Tar Heels ready to move on under Larry Fedora

The North Carolina Tar Heels know no matter how many games they

win under new coach Larry Fedora they won’t play in a bowl this


An NCAA investigation of the program hovered over training camp

the past two seasons, but now the results are in for the Tar Heels

and the former Southern Mississippi coach.

Still, defensive tackle Sylvester Williams said the Tar Heels

have a plan.

”At the end of the year, if we’re 12-0, we’ll know we should’ve

been ACC champs and we’ll be all right going home with that,”

Williams said. ”Stuff in the past, you’ve just got to kind of put

that behind you and move on.”

And there certainly is a lot the Tar Heels would love to leave


Two years ago, they were unsure of how many players would be

available for the opener and beyond due to the NCAA probe into

improper benefits and academic misconduct. Last year, they had an

interim coach after the abrupt firing of Butch Davis just before

preseason practice began.

The Tar Heels (7-6, 3-5 Atlantic Coast Conference) started 5-1,

but stumbled down the stretch and looked disinterested in a 41-24

loss to Missouri in the Independence Bowl.

New North Carolina athletic director Bubba Cunningham – whose

arrival was also a product of the NCAA probe – turned to Fedora, a

former assistant at Florida and Oklahoma State who spent four years

with the Golden Eagles and led them to last year’s Conference USA


Fedora, 49, has been aggressive in recruiting, meeting with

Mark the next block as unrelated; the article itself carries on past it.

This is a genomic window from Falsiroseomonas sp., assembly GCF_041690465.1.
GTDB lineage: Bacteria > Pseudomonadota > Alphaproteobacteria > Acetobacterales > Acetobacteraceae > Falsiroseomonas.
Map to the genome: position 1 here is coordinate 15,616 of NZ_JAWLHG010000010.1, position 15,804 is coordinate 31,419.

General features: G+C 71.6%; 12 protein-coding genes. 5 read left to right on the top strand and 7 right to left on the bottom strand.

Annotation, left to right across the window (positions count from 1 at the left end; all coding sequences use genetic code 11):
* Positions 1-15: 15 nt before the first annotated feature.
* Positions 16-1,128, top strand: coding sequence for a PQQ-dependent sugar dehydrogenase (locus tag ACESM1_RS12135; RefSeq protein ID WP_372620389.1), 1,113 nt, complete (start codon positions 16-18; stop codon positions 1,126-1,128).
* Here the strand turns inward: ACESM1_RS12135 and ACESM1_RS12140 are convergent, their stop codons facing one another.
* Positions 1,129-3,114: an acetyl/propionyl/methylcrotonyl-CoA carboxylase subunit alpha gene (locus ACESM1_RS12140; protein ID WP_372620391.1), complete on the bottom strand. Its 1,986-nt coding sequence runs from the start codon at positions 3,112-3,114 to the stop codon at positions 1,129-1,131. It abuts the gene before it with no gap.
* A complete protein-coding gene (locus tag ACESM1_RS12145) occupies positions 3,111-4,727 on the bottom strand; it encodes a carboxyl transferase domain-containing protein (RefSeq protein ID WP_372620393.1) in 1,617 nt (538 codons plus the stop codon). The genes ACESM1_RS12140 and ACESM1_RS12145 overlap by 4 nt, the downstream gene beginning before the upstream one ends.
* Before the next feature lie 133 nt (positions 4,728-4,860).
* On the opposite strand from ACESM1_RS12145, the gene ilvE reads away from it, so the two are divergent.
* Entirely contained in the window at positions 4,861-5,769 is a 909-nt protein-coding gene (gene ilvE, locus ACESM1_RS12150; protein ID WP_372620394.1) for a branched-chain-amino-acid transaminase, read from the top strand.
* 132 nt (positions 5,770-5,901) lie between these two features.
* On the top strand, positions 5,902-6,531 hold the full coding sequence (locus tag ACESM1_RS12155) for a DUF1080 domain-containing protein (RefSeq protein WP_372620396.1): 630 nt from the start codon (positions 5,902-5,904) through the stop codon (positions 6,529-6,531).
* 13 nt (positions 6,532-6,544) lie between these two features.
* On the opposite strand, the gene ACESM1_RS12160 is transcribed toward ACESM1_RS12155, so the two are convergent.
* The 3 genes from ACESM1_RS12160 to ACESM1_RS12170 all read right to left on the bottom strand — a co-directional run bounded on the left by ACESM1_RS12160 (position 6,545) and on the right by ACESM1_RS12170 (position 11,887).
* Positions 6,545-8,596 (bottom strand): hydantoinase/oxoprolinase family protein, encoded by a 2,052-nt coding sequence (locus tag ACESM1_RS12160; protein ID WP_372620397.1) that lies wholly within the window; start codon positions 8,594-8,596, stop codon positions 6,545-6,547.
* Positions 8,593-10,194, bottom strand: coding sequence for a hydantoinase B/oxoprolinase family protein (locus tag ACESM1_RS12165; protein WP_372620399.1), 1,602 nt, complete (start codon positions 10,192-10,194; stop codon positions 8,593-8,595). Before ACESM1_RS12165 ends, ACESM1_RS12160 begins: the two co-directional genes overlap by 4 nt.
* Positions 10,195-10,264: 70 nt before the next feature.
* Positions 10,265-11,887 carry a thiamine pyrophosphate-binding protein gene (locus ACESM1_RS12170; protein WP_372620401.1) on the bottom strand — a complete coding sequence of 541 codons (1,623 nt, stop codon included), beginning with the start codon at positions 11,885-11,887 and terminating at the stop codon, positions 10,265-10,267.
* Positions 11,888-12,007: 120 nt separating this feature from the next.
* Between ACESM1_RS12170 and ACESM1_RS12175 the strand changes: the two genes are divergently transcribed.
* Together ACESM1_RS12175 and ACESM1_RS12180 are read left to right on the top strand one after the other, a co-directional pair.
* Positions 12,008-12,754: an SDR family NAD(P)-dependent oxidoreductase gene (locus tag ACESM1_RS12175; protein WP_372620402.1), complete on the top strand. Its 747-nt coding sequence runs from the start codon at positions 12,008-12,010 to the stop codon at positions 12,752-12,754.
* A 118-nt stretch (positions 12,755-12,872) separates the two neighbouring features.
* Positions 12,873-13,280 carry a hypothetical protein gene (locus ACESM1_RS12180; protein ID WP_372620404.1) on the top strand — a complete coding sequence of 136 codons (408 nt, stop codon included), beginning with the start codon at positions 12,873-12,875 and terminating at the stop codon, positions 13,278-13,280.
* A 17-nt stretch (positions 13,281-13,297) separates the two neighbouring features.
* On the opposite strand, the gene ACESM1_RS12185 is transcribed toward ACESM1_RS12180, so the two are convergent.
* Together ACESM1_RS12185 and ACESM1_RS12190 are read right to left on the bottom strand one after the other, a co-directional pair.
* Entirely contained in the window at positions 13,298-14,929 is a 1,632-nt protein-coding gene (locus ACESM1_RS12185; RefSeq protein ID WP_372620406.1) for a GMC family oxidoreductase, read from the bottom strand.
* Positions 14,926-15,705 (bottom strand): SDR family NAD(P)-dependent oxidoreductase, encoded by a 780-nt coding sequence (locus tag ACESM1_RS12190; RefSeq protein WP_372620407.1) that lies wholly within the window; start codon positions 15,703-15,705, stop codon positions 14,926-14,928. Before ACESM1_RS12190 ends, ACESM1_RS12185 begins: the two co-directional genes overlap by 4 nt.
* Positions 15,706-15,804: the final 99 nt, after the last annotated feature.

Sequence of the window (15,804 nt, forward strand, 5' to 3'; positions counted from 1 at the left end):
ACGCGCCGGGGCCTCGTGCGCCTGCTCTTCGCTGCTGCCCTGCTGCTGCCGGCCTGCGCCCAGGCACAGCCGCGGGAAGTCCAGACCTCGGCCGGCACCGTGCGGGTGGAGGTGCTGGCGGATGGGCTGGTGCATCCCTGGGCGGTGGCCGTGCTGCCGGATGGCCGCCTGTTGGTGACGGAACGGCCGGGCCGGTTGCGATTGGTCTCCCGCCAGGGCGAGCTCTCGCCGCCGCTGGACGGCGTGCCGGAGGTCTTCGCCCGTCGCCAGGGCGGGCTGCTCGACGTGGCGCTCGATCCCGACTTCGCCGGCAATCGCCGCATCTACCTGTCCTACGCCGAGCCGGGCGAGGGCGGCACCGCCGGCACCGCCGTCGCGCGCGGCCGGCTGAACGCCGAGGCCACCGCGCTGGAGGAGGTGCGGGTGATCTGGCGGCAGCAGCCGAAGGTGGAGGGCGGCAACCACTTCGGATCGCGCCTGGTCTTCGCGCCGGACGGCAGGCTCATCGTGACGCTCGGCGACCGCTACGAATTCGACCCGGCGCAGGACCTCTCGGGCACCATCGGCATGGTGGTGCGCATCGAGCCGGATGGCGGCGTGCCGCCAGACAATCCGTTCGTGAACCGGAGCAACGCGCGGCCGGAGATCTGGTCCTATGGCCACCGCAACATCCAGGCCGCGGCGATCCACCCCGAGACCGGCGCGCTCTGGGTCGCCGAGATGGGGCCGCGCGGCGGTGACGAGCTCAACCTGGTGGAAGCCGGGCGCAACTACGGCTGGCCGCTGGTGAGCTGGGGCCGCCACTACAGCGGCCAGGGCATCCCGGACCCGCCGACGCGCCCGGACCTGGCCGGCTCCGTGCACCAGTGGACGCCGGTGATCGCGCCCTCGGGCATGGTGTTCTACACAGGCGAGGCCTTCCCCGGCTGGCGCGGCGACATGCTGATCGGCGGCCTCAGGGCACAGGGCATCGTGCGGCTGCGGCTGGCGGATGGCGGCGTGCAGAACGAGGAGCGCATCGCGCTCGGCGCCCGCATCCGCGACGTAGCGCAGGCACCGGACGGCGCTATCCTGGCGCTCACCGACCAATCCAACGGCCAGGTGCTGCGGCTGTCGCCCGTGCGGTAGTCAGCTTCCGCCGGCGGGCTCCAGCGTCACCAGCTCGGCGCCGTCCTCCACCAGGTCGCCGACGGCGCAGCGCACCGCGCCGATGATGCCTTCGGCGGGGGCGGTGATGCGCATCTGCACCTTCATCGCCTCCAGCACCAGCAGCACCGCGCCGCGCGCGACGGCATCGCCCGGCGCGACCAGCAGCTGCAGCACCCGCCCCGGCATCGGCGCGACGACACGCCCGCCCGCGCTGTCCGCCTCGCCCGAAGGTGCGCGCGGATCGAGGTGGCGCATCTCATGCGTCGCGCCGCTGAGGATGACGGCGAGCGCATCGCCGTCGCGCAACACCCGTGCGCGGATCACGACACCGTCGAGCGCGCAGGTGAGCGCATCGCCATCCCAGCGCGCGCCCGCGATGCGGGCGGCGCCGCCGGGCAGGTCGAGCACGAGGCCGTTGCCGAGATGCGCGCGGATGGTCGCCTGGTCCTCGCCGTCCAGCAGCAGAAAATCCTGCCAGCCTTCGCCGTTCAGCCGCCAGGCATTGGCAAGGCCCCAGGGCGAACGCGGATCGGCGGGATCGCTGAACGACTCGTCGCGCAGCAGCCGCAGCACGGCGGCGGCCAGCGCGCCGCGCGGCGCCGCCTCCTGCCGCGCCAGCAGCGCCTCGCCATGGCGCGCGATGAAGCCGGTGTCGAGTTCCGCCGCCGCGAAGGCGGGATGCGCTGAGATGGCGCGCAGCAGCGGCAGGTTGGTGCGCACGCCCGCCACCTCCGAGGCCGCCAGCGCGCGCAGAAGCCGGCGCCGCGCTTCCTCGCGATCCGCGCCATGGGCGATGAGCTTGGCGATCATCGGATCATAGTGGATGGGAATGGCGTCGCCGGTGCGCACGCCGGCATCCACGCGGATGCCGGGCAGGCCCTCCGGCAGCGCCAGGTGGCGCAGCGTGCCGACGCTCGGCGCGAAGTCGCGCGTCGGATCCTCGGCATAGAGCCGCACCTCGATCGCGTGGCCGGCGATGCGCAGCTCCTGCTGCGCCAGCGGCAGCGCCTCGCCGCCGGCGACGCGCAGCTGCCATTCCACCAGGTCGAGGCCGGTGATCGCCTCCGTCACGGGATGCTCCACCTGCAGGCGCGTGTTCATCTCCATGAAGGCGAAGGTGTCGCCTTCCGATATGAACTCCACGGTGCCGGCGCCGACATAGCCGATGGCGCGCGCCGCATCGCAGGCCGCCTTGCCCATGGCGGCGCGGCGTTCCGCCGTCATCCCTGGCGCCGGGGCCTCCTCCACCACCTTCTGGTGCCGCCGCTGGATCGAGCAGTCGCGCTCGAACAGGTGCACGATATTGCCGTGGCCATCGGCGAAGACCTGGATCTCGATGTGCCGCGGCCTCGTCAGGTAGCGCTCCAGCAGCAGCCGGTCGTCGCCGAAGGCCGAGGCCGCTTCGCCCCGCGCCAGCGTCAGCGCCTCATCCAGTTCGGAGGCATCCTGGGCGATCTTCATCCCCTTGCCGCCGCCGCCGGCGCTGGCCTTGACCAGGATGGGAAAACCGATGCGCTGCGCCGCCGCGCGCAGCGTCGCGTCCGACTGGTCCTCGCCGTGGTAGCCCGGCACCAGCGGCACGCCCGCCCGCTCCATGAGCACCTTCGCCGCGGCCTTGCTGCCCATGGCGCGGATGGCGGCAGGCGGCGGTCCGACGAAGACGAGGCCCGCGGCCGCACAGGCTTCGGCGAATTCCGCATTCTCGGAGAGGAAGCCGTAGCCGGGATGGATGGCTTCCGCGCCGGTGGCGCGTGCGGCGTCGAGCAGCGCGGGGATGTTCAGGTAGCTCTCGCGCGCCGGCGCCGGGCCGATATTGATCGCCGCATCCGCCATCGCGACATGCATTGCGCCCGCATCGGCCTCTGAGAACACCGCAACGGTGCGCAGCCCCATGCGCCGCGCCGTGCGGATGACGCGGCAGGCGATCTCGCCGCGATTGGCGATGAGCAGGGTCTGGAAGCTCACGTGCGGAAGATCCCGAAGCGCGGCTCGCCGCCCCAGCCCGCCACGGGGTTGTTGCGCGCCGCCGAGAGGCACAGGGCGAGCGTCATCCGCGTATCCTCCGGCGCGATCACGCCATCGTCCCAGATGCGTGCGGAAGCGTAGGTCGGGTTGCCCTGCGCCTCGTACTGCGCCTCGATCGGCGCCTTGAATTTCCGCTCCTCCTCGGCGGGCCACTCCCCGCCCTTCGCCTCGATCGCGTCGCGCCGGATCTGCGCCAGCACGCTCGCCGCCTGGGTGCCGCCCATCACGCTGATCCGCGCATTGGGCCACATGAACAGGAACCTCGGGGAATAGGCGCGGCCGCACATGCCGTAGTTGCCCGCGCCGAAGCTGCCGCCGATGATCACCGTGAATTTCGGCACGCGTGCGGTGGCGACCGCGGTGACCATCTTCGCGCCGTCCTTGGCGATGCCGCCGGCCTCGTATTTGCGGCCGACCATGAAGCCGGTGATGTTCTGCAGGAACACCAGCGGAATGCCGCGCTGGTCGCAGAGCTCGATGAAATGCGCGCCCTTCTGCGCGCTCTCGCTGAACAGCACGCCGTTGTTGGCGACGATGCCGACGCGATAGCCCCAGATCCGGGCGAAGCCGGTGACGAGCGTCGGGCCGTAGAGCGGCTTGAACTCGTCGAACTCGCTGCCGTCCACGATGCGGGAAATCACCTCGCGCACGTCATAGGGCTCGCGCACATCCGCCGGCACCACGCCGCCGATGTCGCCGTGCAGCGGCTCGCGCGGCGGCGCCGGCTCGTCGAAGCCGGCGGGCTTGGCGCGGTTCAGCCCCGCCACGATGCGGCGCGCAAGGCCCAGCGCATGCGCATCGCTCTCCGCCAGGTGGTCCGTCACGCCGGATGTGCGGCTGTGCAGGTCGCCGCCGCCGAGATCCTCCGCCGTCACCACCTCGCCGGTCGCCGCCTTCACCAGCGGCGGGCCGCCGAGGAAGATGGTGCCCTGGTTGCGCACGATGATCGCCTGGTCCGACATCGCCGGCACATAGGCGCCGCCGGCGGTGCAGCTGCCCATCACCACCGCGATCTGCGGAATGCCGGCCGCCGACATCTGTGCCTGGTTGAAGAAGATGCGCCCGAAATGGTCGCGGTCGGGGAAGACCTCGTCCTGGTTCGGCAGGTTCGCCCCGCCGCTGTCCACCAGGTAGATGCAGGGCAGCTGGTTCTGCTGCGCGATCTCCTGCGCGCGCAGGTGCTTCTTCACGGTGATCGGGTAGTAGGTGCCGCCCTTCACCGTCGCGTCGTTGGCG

school supporters and reaching out to university faculty turned off

by the program’s reputation-damaging troubles. He also speaks

frankly about holding players accountable for their actions, down

to installing a rule prohibiting players wearing hats or earrings

in the football building.

”I don’t know if they’ve embraced it the same way, but you

don’t have much choice with rules,” Fedora said. ”When you’re

trying to change habits that guys have, it doesn’t happen

overnight. I’ll still see a guy with a hat on and he forgets.

They’re kids. … They’ll see me and see if they’ve got (earrings)

in. They don’t even know. But I know they’re thinking about


When asked whether the players were embracing those changes,

senior linebacker Kevin Reddick was blunt.

”Absolutely, because they have no choice,” he said. ”He

instills that in us: you have no choice. Either you get aboard or

you get left behind.”

Fedora’s staff also pushed the players to practice at a faster

pace through spring drills as they turn to a no-huddle spread

offense and a 4-2-5 defense.

The offense seems positioned for a strong year. Four starters

return to the offensive line to open holes for sophomore Gio

Bernard, who ran for more than 1,200 yards last year to become the

first Tar Heel to crack the 1,000-yard mark in a season since


In addition, junior Bryn Renner is preparing for his second full

season as the starting quarterback while senior Erik Highsmith

returns to lead the receivers.

There are more questions on the defense with only five returning

starters, though North Carolina should be solid up front with

Williams and Kareem Martin, and with Reddick at linebacker.

The Tar Heels are also getting a boost with the return of kicker

Casey Barth, who was granted a medical hardship waiver to play a

fifth year after playing just three games last season due to an

injured groin.

In addition to the bowl ban, the NCAA in March imposed a

15-scholarship reduction over three years, with the first five

coming this fall. Fedora said he thinks everyone associated with

UNC football is ”tired” of talking about the past and doesn’t

want to hear about it anymore. His players seem to agree.

”People are always going to scrutinize you but we’re used to

that,” senior offensive tackle Jonathan Cooper said. ”We’re just

playing for one another. We’re excited to start over and do the

best we can.”